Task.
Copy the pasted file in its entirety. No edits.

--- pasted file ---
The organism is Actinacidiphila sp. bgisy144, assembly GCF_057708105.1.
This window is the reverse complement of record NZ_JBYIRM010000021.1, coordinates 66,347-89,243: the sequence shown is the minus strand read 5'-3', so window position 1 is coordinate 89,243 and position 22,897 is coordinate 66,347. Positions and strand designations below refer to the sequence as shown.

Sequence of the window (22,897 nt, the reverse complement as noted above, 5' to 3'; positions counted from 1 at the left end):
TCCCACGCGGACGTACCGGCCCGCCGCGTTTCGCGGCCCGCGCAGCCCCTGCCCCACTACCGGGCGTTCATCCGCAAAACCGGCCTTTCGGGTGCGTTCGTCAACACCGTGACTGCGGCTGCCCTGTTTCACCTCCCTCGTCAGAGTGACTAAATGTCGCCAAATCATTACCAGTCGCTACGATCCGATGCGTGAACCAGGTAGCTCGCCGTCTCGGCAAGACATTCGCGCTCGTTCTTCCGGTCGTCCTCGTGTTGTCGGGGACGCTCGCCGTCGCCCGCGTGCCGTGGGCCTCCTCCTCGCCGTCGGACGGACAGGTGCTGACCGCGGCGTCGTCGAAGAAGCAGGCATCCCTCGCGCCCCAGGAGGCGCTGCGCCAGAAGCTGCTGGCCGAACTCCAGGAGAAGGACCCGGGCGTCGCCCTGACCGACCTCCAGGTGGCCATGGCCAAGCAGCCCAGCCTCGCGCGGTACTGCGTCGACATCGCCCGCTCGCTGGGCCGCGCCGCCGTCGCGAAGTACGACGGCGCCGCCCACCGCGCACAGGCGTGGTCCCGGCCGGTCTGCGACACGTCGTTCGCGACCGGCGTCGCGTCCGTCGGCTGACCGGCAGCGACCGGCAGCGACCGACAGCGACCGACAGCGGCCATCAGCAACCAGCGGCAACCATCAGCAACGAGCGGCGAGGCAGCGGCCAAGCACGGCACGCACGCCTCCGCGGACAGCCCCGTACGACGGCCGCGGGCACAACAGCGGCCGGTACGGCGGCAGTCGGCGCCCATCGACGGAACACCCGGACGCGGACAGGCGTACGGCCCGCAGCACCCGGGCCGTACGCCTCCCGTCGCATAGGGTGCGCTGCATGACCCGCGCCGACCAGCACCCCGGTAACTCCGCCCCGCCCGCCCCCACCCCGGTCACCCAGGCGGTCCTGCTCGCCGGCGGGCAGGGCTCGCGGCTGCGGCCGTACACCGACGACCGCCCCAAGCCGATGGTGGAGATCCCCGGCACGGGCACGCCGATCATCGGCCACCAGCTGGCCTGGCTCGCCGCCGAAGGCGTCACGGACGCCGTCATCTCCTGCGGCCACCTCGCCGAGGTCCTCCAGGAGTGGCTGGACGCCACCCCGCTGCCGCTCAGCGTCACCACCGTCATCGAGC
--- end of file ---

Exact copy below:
The organism is Actinacidiphila sp. bgisy144, assembly GCF_057708105.1.
This window is the reverse complement of record NZ_JBYIRM010000021.1, coordinates 66,347-89,243: the sequence shown is the minus strand read 5'-3', so window position 1 is coordinate 89,243 and position 22,897 is coordinate 66,347. Positions and strand designations below refer to the sequence as shown.

Sequence of the window (22,897 nt, the reverse complement as noted above, 5' to 3'; positions counted from 1 at the left end):
TCCCACGCGGACGTACCGGCCCGCCGCGTTTCGCGGCCCGCGCAGCCCCTGCCCCACTACCGGGCGTTCATCCGCAAAACCGGCCTTTCGGGTGCGTTCGTCAACACCGTGACTGCGGCTGCCCTGTTTCACCTCCCTCGTCAGAGTGACTAAATGTCGCCAAATCATTACCAGTCGCTACGATCCGATGCGTGAACCAGGTAGCTCGCCGTCTCGGCAAGACATTCGCGCTCGTTCTTCCGGTCGTCCTCGTGTTGTCGGGGACGCTCGCCGTCGCCCGCGTGCCGTGGGCCTCCTCCTCGCCGTCGGACGGACAGGTGCTGACCGCGGCGTCGTCGAAGAAGCAGGCATCCCTCGCGCCCCAGGAGGCGCTGCGCCAGAAGCTGCTGGCCGAACTCCAGGAGAAGGACCCGGGCGTCGCCCTGACCGACCTCCAGGTGGCCATGGCCAAGCAGCCCAGCCTCGCGCGGTACTGCGTCGACATCGCCCGCTCGCTGGGCCGCGCCGCCGTCGCGAAGTACGACGGCGCCGCCCACCGCGCACAGGCGTGGTCCCGGCCGGTCTGCGACACGTCGTTCGCGACCGGCGTCGCGTCCGTCGGCTGACCGGCAGCGACCGGCAGCGACCGACAGCGACCGACAGCGGCCATCAGCAACCAGCGGCAACCATCAGCAACGAGCGGCGAGGCAGCGGCCAAGCACGGCACGCACGCCTCCGCGGACAGCCCCGTACGACGGCCGCGGGCACAACAGCGGCCGGTACGGCGGCAGTCGGCGCCCATCGACGGAACACCCGGACGCGGACAGGCGTACGGCCCGCAGCACCCGGGCCGTACGCCTCCCGTCGCATAGGGTGCGCTGCATGACCCGCGCCGACCAGCACCCCGGTAACTCCGCCCCGCCCGCCCCCACCCCGGTCACCCAGGCGGTCCTGCTCGCCGGCGGGCAGGGCTCGCGGCTGCGGCCGTACACCGACGACCGCCCCAAGCCGATGGTGGAGATCCCCGGCACGGGCACGCCGATCATCGGCCACCAGCTGGCCTGGCTCGCCGCCGAAGGCGTCACGGACGCCGTCATCTCCTGCGGCCACCTCGCCGAGGTCCTCCAGGAGTGGCTGGACGCCACCCCGCTGCCGCTCAGCGTCACCACCGTCATCGAGC